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Publication - Professor Dawei Han

    Adjustment of Radar-Gauge Rainfall Discrepancy Due to Raindrop Drift and Evaporation Using the Weather Research and Forecasting Model and Dual-Polarization Radar

    Citation

    Dai, Q, Yang, Q, Han, D, Rico-Ramirez, MA & Zhang, S, 2019, ‘Adjustment of Radar-Gauge Rainfall Discrepancy Due to Raindrop Drift and Evaporation Using the Weather Research and Forecasting Model and Dual-Polarization Radar’. Water Resources Research.

    Abstract

    Radar–gauge rainfall discrepancies are considered to originate from radar rainfall measurements while ignoring the fact that radar observes rain aloft while a rain gauge measures rainfall on the ground. Observations of raindrops observed aloft by weather radars consider that raindrops fall vertically to the ground without changing in size. This premise obviously does not stand because raindrop location changes due to wind drift and raindrop size changes due to evaporation. However, both effects are usually ignored. This study proposes a fully formulated scheme to numerically simulate both raindrop drift and evaporation in the air, and reduces the uncertainties of radar rainfall estimation. The Weather Research and Forecasting model is used to simulate high-resolution three-dimensional atmospheric fields. A dual-polarization radar retrieves the raindrop size distribution for each radar pixel. Three schemes are designed and implemented using the Hameldon Hill radar in Lancashire, England. The first considers only raindrop drift, the second considers only evaporation, and the last considers both aspects. Results show that wind advection can cause a large drift for small raindrops. Considerable loss of rainfall is observed due to raindrop evaporation. Overall, the three schemes improve the radar–gauge correlation by 3.2%, 2.9%, and 3.8%, and reduce their discrepancy by 17.9%, 8.6%, and 21.7%, respectively over eight selected events. This study contributes to the improvement of quantitative precipitation estimation from radar polarimetry and allows a better understanding of precipitation processes.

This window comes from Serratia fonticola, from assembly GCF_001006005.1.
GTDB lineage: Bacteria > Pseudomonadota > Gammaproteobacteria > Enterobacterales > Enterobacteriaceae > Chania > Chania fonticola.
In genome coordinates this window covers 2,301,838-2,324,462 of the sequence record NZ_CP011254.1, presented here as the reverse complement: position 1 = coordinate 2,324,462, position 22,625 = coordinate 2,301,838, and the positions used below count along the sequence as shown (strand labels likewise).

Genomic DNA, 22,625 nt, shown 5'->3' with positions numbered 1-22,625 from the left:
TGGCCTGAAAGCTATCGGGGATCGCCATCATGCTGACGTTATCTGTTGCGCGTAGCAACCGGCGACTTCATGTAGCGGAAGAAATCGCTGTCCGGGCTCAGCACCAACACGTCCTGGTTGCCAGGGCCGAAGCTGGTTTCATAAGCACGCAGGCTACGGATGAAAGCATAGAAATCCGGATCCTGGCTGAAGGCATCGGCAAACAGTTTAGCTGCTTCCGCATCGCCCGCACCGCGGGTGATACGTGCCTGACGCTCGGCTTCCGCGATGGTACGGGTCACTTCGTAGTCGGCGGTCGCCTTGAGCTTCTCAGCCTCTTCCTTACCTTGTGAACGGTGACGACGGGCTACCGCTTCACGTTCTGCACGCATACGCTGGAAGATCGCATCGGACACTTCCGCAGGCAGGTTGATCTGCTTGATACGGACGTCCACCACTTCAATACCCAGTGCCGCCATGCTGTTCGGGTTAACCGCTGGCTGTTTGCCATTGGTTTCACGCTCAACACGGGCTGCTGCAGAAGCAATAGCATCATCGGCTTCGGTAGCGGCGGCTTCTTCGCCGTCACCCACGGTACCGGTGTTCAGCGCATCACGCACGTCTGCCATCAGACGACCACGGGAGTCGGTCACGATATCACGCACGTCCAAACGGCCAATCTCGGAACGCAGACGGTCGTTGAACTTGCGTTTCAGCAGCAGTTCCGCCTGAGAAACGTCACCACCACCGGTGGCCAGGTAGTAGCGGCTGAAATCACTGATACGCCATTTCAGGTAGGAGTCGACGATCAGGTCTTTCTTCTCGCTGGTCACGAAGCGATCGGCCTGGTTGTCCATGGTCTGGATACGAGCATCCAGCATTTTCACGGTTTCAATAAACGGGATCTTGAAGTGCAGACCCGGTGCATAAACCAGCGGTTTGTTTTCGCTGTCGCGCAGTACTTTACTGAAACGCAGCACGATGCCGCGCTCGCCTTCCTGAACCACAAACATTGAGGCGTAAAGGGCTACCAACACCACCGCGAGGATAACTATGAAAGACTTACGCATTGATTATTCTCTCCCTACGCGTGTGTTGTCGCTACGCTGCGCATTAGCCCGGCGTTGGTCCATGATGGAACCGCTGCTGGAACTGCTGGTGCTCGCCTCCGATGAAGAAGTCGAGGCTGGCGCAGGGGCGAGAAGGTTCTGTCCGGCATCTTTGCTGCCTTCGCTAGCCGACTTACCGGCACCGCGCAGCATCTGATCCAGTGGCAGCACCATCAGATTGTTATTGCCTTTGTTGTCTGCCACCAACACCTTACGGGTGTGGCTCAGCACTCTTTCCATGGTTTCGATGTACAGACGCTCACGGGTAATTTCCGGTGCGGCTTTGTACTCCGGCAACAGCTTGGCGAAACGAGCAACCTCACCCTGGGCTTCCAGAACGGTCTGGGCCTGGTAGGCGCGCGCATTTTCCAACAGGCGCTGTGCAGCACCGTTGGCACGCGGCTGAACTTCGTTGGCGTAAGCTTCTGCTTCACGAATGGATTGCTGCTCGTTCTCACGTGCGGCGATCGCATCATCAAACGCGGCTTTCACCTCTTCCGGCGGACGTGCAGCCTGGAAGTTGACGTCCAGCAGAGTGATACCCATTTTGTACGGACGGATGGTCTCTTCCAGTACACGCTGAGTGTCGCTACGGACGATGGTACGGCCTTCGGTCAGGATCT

Full details in the University publications repository